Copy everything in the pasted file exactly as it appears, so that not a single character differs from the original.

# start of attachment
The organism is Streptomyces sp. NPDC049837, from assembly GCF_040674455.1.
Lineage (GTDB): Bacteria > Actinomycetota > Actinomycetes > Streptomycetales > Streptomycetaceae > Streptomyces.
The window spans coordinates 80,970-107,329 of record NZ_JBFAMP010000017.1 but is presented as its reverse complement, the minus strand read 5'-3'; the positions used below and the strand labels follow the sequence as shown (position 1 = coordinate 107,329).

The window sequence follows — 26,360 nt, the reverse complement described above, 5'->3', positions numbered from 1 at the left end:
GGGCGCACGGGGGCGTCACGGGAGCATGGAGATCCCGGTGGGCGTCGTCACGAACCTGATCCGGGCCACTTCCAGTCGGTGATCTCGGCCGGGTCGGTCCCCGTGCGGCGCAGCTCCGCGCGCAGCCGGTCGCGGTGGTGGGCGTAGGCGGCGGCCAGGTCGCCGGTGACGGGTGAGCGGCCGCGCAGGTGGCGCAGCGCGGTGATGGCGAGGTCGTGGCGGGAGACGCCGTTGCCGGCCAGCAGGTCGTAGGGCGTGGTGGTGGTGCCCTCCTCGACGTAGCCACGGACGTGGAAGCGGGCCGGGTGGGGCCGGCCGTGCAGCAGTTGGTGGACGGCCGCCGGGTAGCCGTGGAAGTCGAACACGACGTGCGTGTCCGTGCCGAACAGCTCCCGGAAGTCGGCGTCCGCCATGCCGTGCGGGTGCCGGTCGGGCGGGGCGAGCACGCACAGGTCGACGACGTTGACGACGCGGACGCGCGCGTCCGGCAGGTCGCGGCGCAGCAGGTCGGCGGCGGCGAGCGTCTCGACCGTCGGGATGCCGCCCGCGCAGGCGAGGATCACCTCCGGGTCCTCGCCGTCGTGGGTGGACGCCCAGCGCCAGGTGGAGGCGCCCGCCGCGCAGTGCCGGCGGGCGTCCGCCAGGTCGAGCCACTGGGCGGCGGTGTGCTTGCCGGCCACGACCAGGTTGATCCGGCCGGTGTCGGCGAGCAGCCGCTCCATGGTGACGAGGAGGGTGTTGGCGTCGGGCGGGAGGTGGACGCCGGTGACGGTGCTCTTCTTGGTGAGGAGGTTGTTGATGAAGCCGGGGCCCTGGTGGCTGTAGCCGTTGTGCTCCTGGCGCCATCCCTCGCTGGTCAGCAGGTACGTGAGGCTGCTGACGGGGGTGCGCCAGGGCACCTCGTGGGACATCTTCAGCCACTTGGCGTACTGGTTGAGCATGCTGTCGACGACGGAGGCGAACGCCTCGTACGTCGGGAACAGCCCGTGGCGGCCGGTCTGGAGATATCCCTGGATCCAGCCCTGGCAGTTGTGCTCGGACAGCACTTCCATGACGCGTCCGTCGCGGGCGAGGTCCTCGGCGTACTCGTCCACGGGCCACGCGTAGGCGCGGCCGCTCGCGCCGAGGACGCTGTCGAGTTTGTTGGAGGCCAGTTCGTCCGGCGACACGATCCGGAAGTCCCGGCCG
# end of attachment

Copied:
The organism is Streptomyces sp. NPDC049837, from assembly GCF_040674455.1.
Lineage (GTDB): Bacteria > Actinomycetota > Actinomycetes > Streptomycetales > Streptomycetaceae > Streptomyces.
The window spans coordinates 80,970-107,329 of record NZ_JBFAMP010000017.1 but is presented as its reverse complement, the minus strand read 5'-3'; the positions used below and the strand labels follow the sequence as shown (position 1 = coordinate 107,329).

The window sequence follows — 26,360 nt, the reverse complement described above, 5'->3', positions numbered from 1 at the left end:
GGGCGCACGGGGGCGTCACGGGAGCATGGAGATCCCGGTGGGCGTCGTCACGAACCTGATCCGGGCCACTTCCAGTCGGTGATCTCGGCCGGGTCGGTCCCCGTGCGGCGCAGCTCCGCGCGCAGCCGGTCGCGGTGGTGGGCGTAGGCGGCGGCCAGGTCGCCGGTGACGGGTGAGCGGCCGCGCAGGTGGCGCAGCGCGGTGATGGCGAGGTCGTGGCGGGAGACGCCGTTGCCGGCCAGCAGGTCGTAGGGCGTGGTGGTGGTGCCCTCCTCGACGTAGCCACGGACGTGGAAGCGGGCCGGGTGGGGCCGGCCGTGCAGCAGTTGGTGGACGGCCGCCGGGTAGCCGTGGAAGTCGAACACGACGTGCGTGTCCGTGCCGAACAGCTCCCGGAAGTCGGCGTCCGCCATGCCGTGCGGGTGCCGGTCGGGCGGGGCGAGCACGCACAGGTCGACGACGTTGACGACGCGGACGCGCGCGTCCGGCAGGTCGCGGCGCAGCAGGTCGGCGGCGGCGAGCGTCTCGACCGTCGGGATGCCGCCCGCGCAGGCGAGGATCACCTCCGGGTCCTCGCCGTCGTGGGTGGACGCCCAGCGCCAGGTGGAGGCGCCCGCCGCGCAGTGCCGGCGGGCGTCCGCCAGGTCGAGCCACTGGGCGGCGGTGTGCTTGCCGGCCACGACCAGGTTGATCCGGCCGGTGTCGGCGAGCAGCCGCTCCATGGTGACGAGGAGGGTGTTGGCGTCGGGCGGGAGGTGGACGCCGGTGACGGTGCTCTTCTTGGTGAGGAGGTTGTTGATGAAGCCGGGGCCCTGGTGGCTGTAGCCGTTGTGCTCCTGGCGCCATCCCTCGCTGGTCAGCAGGTACGTGAGGCTGCTGACGGGGGTGCGCCAGGGCACCTCGTGGGACATCTTCAGCCACTTGGCGTACTGGTTGAGCATGCTGTCGACGACGGAGGCGAACGCCTCGTACGTCGGGAACAGCCCGTGGCGGCCGGTCTGGAGATATCCCTGGATCCAGCCCTGGCAGTTGTGCTCGGACAGCACTTCCATGACGCGTCCGTCGCGGGCGAGGTCCTCGGCGTACTCGTCCACGGGCCACGCGTAGGCGCGGCCGCTCGCGCCGAGGACGCTGTCGAGTTTGTTGGAGGCCAGTTCGTCCGGCGACACGATCCGGAAGTCCCGGCCG